Reproducible tarballs on Github?

Martin Monperrus martin.monperrus at
Tue Oct 26 06:58:05 UTC 2021

Dear all,

Thanks for your inputs. Many thanks Eli for your great substantiated explanation.

Since none of this is publicly documented at Github (AFAIK), the idea is to use Eli's email 
<> as a reference 
URL about the topic.

Best regards,


On 10/24/21 03:42, Eli Schwartz wrote:
> On 10/23/21 5:51 AM, Martin Monperrus wrote:
>> Dear all,
>> FYI, Github's autogenerated release tarballs are not deterministic (see
>> discussion on keybase<>,
>> and Bitcoin-core release warning
>> <>).
>> Does anybody have good connections at Github to get this fixed?
>> Best regards,
> I see a bunch of assertions that were counter-asserted. As several
> people in this thread have stated, the output of the `git archive`
> command is specifically designed to be reproducible these days.
> Github specifically uses `git archive`, and that has meaningful
> ramifications people depend on, such as respecting .gitattributes (e.g.
> export-ignore), and means that
> gzip -dc <archive-file>.tar.gz | git get-tar-commit-id
> will print the tar commit id, per the git-archive documentation.
> A long time ago, Github's archives failed to be deterministic because
> git-archive was not deterministic. Since then, people periodically panic
> that it still isn't, but no one has provided credible proof that I can
> recall.
> I do not count cases that were successfully proven to have been upstream
> developers force pushing and overwriting a public tag because they
> wanted to revise history.
> ...
> Note also that GNU gzip's output algorithm is stable and deterministic.
> Other compression algorithms are not necessarily so... zstd for example
> documents that zstd compression is always deterministic *iff* you use
> the same version of zstd, which does no good for code hosting sites
> relying on git-archive... but then again, zstd is also a format under
> active development.
> Note that it does depend on which *implementation* of gzip you use. For
> example, most people use GNU gzip (I believe github always has), but
> busybox gzip ***used to*** produce different output.
> This was actually fixed by Daniel Edgecumbe (after I encouraged him to
> do so) and mentioned in the rb-general status update at:
> The patches were applied in
> and busybox v1.32.0 produces the same output as GNU gzip (and is
> expected to remain stable). This is relevant to anyone who actually runs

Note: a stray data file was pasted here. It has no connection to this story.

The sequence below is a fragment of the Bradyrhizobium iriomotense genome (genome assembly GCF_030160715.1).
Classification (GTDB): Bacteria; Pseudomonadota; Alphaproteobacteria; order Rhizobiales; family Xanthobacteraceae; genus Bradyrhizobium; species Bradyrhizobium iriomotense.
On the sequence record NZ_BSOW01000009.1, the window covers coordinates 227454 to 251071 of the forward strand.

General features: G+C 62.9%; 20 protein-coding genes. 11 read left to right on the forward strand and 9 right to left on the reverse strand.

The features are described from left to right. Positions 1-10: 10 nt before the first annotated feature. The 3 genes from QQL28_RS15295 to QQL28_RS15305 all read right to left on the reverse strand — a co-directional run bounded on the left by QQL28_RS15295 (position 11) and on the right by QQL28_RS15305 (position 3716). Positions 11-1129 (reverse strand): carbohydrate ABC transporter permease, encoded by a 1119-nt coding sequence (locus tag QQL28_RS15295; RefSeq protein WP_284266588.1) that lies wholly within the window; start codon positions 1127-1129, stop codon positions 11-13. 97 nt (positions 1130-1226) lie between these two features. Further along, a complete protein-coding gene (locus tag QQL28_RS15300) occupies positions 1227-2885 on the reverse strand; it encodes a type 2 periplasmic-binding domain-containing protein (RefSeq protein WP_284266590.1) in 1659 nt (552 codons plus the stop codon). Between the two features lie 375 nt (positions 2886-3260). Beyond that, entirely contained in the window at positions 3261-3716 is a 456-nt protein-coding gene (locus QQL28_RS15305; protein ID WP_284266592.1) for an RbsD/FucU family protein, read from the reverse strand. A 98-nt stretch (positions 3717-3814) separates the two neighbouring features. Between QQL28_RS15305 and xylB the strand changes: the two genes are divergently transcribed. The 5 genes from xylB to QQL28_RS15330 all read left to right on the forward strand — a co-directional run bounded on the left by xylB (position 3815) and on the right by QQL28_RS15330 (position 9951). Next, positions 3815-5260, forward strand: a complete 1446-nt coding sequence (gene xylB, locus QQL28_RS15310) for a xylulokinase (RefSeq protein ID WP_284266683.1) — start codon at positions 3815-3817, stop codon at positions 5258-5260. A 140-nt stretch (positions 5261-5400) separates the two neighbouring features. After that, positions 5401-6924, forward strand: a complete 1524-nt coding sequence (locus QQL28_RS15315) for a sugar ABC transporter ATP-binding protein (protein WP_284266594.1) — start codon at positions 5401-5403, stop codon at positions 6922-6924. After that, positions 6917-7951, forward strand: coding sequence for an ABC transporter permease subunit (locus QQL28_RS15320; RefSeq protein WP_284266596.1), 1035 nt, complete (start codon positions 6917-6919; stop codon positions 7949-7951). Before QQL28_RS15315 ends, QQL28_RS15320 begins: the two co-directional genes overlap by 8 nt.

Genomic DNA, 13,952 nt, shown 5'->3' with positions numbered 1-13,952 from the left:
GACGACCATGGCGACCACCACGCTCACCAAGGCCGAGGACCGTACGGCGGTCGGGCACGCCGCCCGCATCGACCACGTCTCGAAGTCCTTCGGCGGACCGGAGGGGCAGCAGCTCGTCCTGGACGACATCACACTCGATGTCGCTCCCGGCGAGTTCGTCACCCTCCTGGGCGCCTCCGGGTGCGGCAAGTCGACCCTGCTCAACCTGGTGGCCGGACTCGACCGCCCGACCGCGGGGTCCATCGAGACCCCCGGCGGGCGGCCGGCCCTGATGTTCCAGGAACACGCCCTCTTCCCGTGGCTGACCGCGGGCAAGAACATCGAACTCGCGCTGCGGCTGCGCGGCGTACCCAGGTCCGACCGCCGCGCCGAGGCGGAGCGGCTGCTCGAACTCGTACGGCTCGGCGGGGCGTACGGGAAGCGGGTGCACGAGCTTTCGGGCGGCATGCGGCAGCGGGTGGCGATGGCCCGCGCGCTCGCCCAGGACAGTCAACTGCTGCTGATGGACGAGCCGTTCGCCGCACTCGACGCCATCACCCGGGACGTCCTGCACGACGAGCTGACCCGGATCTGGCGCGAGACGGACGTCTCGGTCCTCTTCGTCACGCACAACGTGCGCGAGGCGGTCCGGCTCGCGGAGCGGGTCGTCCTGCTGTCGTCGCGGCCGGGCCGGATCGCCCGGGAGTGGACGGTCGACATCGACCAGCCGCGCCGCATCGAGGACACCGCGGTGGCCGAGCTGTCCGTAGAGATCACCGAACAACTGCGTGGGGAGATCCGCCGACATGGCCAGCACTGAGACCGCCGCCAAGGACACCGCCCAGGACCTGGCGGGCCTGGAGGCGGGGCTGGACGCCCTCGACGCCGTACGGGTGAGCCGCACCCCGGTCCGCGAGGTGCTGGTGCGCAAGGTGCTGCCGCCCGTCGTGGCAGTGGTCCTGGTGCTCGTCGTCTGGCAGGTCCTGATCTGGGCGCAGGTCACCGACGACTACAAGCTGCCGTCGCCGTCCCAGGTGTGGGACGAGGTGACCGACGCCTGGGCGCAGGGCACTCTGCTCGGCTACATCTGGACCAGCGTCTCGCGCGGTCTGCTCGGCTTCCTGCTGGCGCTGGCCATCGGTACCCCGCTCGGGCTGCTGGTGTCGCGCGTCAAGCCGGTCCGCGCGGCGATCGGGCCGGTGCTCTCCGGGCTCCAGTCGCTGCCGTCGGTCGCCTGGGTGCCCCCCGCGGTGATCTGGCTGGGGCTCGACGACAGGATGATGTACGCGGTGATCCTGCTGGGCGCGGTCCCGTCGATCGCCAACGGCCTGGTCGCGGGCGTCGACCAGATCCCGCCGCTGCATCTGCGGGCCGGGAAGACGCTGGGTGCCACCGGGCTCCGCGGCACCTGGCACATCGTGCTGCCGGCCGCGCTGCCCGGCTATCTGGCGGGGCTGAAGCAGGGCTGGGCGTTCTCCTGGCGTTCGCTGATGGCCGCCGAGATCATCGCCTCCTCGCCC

> a software forge using busybox and/or Alpine Linux, which I suspect lies
> drastically out of the Github interest zone.
> It specifically was relevant to sourcehut ( and was in
> fact a cause of non-reproducibility on that software forge... which is
> now fixed.
> And, again, this literally just means you're dependent on the stability
> of the third-party compressor as your single point of failure (other
> than possibly using absolutely, anciently, decrepit versions of git from
> before git-archive was specifically modeled to be reproducible).
> If anyone can actually point to a real life case in the last 4 years
> where github autogenerated tarballs have actually changed, without
> changing the contents (that is to say, the union of unpacked files,
> leading directory prefix, and git-get-tar-commit-id header) I would
> actually love to hear about that. I've asked people before, and I
> believe I've always gotten one of 4 responses:
> - "I heard that it can happen"
> - "it happened before famous-date which is specifically acknowledged as
>     the cutoff point for git-archive itself"
> - "it happened right here" followed by verification that that specific
>     case was a force pushed tag change
> - "it happened right here" followed by verification that that specific
>     case was a repository rename, which resulted in the extracted
>     directory itself changing (so tar -xf ... && cd foo-1.0 became
>     instead tar -xf ... && cd bar-1.0)
> Given the relative popularity of people *saying* it can happen, surely
> there must be some evidence... somewhere... that this is still a problem?
> Meanwhile, it has remained true for years, that I can reproduce exact
> checksums of a github release using the following command line:
> $ git config --get alias.github-release
> !f() { local repo=$(basename "$(pwd)") tag=$1; git archive
> --prefix=${repo}-${tag#v}/ -o ${repo}-${tag#v}.tar.gz ${tag}; }; f
> $ git github-release <tag>
> $ git github-release <sha1>
> Maybe someone can point at git-archive itself modifying the format of
> its output stream? Since that really is what it all boils down to, I
> would imagine.
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